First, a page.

The Rare Word

In our life, we are constantly in conversation with something; whether we like it or not, we hear the voices of the world calling to us all the time; we see people talking on the phone while walking on the streets; some people leave their television on even when they take a nap; people watch their phones checking emails and text messages even at work places.

Yes, words are all over. We live in a flood of words.

We are tuned into the world and constantly in conversation with what is going on around us.

1 Samuel 3 describes the dramatic scene of Samuel’s call to ministry and it says that the word was rare and there were not many visions in those days. I am sure that there must have been a flood of words of all sorts in Samuel’s time just like today. But the word was rare; the word that cuts deep into people’s hearts; the word that gave people the ultimate hope.

As we as a nation are celebrating the life and legacy of Dr. Martin Luther King Jr. this month, I think of him as one of the most important persons who had the word for us; he had the vision for our nation and his vision is still making our eyes open.

“I have a dream that one day this nation will rise up and live out the true meaning of its creed: We hold these truths to be self-evident that all men are created equal…I have a dream that my four little children will one day live in a nation where they will not be judged by the color of their skin but by the content of their character. I have a dream today!”

What can be better words than these that really help us to envision a world and work together for the ideals this country stands for?

Dr. King may not have been a genius or a supernatural person. According to his biography, he never experienced a dramatic call to ministry as Samuel did. He said, ‘I’m the son of a preacher . . . my grandfather was a preacher, my great-grandfather was a preacher, my only brother is a preacher, my daddy’s brother is a preacher, so I didn’t have much choice.’ His call to ministry was rather a gradual one; along the way of his life, he had sensed the inner urge calling him to ministry.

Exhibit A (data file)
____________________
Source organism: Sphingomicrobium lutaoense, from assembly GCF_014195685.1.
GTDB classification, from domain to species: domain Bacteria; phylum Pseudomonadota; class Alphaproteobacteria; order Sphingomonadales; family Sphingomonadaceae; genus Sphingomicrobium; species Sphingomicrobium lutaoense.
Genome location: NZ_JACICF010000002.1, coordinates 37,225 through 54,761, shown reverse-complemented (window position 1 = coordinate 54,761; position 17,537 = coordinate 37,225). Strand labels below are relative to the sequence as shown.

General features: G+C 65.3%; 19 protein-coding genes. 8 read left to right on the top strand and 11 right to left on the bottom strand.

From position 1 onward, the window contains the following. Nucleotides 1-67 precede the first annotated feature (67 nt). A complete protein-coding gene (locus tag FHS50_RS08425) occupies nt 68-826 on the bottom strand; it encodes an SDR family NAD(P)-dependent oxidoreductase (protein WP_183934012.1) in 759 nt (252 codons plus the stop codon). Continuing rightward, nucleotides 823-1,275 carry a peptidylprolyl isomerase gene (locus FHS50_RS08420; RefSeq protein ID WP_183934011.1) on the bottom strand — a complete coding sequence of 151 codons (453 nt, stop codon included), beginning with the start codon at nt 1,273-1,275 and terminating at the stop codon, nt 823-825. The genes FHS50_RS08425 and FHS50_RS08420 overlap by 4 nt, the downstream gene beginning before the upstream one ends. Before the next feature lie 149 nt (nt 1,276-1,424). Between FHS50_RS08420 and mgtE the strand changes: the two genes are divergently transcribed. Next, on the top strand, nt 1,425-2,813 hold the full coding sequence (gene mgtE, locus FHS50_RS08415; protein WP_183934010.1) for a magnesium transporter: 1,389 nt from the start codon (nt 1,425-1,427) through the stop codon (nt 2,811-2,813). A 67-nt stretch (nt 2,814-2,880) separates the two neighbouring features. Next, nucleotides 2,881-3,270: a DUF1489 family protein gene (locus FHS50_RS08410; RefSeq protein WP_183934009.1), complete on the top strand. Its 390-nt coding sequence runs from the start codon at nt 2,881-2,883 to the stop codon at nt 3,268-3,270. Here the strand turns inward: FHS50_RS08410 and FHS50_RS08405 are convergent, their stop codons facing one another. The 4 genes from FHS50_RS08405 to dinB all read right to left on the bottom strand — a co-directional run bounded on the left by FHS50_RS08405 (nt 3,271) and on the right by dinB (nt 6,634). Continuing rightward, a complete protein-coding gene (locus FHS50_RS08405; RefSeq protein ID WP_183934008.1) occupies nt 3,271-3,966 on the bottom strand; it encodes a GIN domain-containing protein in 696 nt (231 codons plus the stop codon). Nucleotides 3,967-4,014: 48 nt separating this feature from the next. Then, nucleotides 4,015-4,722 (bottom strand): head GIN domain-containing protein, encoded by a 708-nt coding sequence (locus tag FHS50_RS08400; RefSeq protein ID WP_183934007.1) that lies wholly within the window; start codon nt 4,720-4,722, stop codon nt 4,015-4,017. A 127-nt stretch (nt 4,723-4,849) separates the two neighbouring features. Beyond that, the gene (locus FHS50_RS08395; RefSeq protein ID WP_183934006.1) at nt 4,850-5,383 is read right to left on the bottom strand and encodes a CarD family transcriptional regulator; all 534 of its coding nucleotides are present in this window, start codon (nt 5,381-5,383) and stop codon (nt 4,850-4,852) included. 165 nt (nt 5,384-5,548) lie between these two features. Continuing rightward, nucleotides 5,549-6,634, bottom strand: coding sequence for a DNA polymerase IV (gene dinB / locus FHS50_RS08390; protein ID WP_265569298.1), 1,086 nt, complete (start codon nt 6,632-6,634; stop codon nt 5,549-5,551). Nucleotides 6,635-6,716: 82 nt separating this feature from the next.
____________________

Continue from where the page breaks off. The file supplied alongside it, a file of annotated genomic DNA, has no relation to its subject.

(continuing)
Richard Lischer writes that when he reached 18, his father made an arrangement for his trial sermon in his church. And in the sermon the 18 year old youngster ‘spoke almost nothing of Jesus;’ and ‘the very fancy words’ he spoke that evening were borrowed from Harry Emerson Fosdick. But God gave him this courage to preach the Gospel and passion for justice and he later became one of the best preachers in the world.

What impressed me the most in the movie Selma was this: when Dr. King led the second march two days after the Bloody Sunday, the police and state troopers were on the other side of the Edmund Pette Bridge waiting for them to cross over and the marchers were standing in a distance quietly. In that eerie-felt-moment of standoff, Dr. King came down on his knees on the bridge for a short prayer and he decided to take the marchers back to the church. And one of the reviewers on the movie said online, “The measure of King’s greatness came not when he pushed forward but when he retreated…” And I agree. And later that evening, people got upset and tried to throw a fit at him asking why he did not move forward. And this is what Dr. King said to them, “What I want is people getting to vote, not getting them killed.”